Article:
Since January 1, 2014 North Carolina has declined to accept the “use it or lose it” funding available for Medicaid expansion from the federal government under the Affordable Care Act. In contrast, 28 states and the District of Columbia have all moved forward with the available funding to cover their lowest income residents with health plans.
Republican governors in states like Indiana and Pennsylvania have gotten federal approval to use this Medicaid funding for their own state-created plans with features like co-pays and wellness incentives not typically part of standard Medicaid coverage. Active discussions around such state-crafted health plans are now taking place in conservative states like Utah, Tennessee and Florida, driven by pragmatic Republican leaders with an eye towards economic benefit, job creation and an opportunity to extend health coverage.
Meanwhile, the more than 300,000 adults stuck North Carolina’s own “coverage gap” include parents, older adults ages 55-65, and people ages 18-64 without children in the home. The majority are working in occupations from construction, roofing and carpentry to waitressing and cashier positions.
People in this very low-income category make too little to qualify for federal tax credits to buy health plans on the www.healthcare.gov federal marketplace. But they can’t get state help because North Carolina does not provide Medicaid coverage to everyone who is poor. A non-disabled adult without dependent children cannot get Medicaid in the state no matter how low their income. And parents only qualify if their family is making less than $667 monthly income for a family of three.
North Carolina’s leaders could make health coverage available to everyone in this gap within a few weeks if they chose to accept the federal dollars. And now, new data released in recent days makes the case for accepting the money even more compelling.
The US Department of Health and Human Services has two new short briefs out that assemble the most recent research and reports on the economic impact of Medicaid expansion across the country. The data on the huge drop in uncompensated care costs among hospitals is particularly startling. The reports also note recent overall economic impact studies. Key findings include:
1. Hospitals in Medicaid expansion states have seen an average 26% drop in their uncompensated care costs compared to a 16% drop in non-expansion states. Overall, hospitals are treating many fewer uninsured people, but the drop in Medicaid expansion states is huge – over one-quarter of costs. The wait is on for more data but this may well have a positive effect on hospital finances in expansion states. Does new funding translate into things like more nurses in the hospital and enable hospitals to invest in more quality care for everyone?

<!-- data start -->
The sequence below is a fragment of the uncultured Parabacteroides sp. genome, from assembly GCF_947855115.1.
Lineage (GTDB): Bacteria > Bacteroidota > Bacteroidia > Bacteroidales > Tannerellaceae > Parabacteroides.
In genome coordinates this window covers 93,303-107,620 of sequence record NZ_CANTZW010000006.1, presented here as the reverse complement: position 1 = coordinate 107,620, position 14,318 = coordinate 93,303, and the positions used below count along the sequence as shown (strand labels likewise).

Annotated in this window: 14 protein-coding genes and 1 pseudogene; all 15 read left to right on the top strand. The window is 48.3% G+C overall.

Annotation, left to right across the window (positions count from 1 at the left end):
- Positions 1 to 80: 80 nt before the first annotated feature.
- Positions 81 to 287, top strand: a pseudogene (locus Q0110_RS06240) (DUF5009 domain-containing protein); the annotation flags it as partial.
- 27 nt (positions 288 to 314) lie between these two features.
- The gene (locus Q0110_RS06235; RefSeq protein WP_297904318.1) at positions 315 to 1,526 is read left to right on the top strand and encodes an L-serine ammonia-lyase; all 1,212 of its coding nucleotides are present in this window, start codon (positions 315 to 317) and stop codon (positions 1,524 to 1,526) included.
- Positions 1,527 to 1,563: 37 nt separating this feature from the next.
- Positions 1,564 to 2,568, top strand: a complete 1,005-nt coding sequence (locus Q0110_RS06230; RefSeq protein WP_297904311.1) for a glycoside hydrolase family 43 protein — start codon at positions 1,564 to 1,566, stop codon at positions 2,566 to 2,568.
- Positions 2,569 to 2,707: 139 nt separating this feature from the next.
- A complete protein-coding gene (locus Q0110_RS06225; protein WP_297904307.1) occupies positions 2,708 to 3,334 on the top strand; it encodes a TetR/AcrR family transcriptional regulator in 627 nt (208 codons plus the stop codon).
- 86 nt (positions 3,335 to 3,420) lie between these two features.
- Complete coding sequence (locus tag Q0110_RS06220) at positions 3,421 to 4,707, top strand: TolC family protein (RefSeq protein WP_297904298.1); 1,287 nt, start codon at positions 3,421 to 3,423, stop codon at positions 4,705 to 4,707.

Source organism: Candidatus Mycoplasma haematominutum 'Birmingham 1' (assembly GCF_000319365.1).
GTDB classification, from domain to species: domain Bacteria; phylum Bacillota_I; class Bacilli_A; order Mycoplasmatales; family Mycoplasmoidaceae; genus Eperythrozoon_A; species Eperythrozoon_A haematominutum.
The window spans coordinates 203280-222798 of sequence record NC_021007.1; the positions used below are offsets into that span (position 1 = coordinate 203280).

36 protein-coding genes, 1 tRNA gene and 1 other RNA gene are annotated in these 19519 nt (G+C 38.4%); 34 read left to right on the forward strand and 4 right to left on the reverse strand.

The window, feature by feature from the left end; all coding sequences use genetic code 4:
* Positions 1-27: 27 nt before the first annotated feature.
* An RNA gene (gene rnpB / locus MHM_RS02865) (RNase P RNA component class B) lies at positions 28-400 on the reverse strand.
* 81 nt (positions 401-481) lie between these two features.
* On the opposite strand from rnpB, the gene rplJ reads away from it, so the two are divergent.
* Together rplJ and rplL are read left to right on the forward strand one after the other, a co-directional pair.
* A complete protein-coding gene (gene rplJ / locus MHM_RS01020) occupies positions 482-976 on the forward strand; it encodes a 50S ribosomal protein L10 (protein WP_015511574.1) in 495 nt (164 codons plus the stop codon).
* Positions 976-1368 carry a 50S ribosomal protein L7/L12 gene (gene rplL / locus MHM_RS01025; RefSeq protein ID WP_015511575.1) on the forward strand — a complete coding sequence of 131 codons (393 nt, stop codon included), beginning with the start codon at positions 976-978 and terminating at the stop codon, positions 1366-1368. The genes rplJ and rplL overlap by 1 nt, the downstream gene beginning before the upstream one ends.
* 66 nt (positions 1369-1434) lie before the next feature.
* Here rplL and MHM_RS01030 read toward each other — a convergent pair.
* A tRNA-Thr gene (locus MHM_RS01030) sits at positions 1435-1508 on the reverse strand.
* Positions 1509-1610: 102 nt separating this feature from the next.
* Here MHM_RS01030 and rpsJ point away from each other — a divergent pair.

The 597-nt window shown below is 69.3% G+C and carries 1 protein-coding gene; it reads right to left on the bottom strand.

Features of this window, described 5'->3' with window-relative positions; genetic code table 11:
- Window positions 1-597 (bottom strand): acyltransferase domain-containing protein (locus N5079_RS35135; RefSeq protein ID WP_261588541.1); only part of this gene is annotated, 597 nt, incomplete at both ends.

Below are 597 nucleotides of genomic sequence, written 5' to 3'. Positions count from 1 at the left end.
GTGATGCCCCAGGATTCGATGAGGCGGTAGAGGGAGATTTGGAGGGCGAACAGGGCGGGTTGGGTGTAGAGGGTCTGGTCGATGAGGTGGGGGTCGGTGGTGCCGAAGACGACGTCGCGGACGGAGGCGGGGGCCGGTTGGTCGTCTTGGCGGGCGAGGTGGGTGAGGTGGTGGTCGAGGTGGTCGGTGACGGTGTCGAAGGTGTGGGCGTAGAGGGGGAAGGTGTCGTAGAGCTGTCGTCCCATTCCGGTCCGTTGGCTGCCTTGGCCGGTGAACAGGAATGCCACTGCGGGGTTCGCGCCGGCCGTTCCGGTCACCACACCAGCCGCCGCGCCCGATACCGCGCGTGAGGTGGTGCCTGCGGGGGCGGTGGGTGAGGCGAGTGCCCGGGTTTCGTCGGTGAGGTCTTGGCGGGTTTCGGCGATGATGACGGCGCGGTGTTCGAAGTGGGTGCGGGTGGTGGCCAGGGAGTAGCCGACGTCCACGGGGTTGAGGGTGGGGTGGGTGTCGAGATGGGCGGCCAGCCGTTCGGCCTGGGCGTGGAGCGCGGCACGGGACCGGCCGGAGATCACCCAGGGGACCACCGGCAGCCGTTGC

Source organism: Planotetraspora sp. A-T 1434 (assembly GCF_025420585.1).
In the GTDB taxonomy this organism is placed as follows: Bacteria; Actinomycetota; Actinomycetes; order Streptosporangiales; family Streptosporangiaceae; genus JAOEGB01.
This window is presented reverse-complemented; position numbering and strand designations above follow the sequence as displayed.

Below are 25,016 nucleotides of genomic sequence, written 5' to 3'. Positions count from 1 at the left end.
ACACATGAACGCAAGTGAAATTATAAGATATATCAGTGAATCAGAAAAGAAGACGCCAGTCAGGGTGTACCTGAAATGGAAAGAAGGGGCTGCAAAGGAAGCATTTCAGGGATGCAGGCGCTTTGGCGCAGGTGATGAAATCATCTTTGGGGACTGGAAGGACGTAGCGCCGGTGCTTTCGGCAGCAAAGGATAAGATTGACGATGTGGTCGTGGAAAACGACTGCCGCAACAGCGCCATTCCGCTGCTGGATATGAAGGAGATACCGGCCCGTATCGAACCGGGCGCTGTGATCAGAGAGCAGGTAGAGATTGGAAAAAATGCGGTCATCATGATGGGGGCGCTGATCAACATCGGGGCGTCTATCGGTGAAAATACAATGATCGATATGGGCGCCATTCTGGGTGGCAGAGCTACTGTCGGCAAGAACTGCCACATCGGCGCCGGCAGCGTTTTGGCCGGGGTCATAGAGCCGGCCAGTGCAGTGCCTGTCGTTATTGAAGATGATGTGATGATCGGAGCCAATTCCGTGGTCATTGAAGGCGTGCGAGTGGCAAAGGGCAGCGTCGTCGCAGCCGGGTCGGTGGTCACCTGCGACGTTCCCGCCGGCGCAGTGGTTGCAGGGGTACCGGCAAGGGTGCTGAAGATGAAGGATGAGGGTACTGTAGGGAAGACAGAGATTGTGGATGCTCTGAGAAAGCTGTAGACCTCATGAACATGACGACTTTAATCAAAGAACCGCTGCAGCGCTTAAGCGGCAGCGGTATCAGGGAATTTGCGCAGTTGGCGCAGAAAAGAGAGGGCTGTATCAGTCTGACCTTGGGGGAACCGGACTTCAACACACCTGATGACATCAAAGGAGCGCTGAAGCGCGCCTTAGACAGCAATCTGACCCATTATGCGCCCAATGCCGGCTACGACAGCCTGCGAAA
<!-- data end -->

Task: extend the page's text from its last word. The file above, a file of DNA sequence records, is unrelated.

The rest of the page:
2. The overall picture of research so far on Medicaid expansion shows positive impacts on poverty reduction and state economies in general. For example, the authors cite the recent Deloitte study on Medicaid expansion in Kentucky which shows that the state has had the second largest decrease in the nation in its uninsured rate coupled with the creation of 12,000 jobs in in state fiscal year 2014 alone. The briefs also bring together comprehensive research from multiple state studies that show the positive economic impacts of Medicaid expansion.
That helping millions of people obtain health coverage and finally start paying their bills has a positive impact on health providers and states in general shouldn’t be a surprise. But in the current ideologically charged Medicaid debate, sometimes what should seem obvious becomes just one more, steep hill for policy “cyclists” to climb.
Recently an economist from Brigham Young University responded to some of this naysaying around Medicaid expansion in Utah and Republican Governor Gary Herbert’s “Healthy Utah” plan – with a trenchant observation: “Imagine someone saying that when tourists spend their money in our state, their purchases end up costing us jobs and hurting our economy. Who would believe that?”
As states move forward through and complete their 2015 legislative sessions, more are likely to look at new evidence like the data above and explore crafting state-created plans to use the federal dollars. Click here to see a map of the states that are already having these discussions. If its leaders honestly consider the facts, North Carolina will join them.
Longtime N.C. Policy Watch contributor Adam Searing is now a Senior Research Fellow at the Center for Children and Families at Georgetown University. This essay was adapted from a blog post that first appeared on the website of Care Ring – a nonprofit organization dedicated to providing preventive health services for the uninsured, underinsured or those otherwise lacking access to affordable, high-quality preventive health care in Mecklenburg County.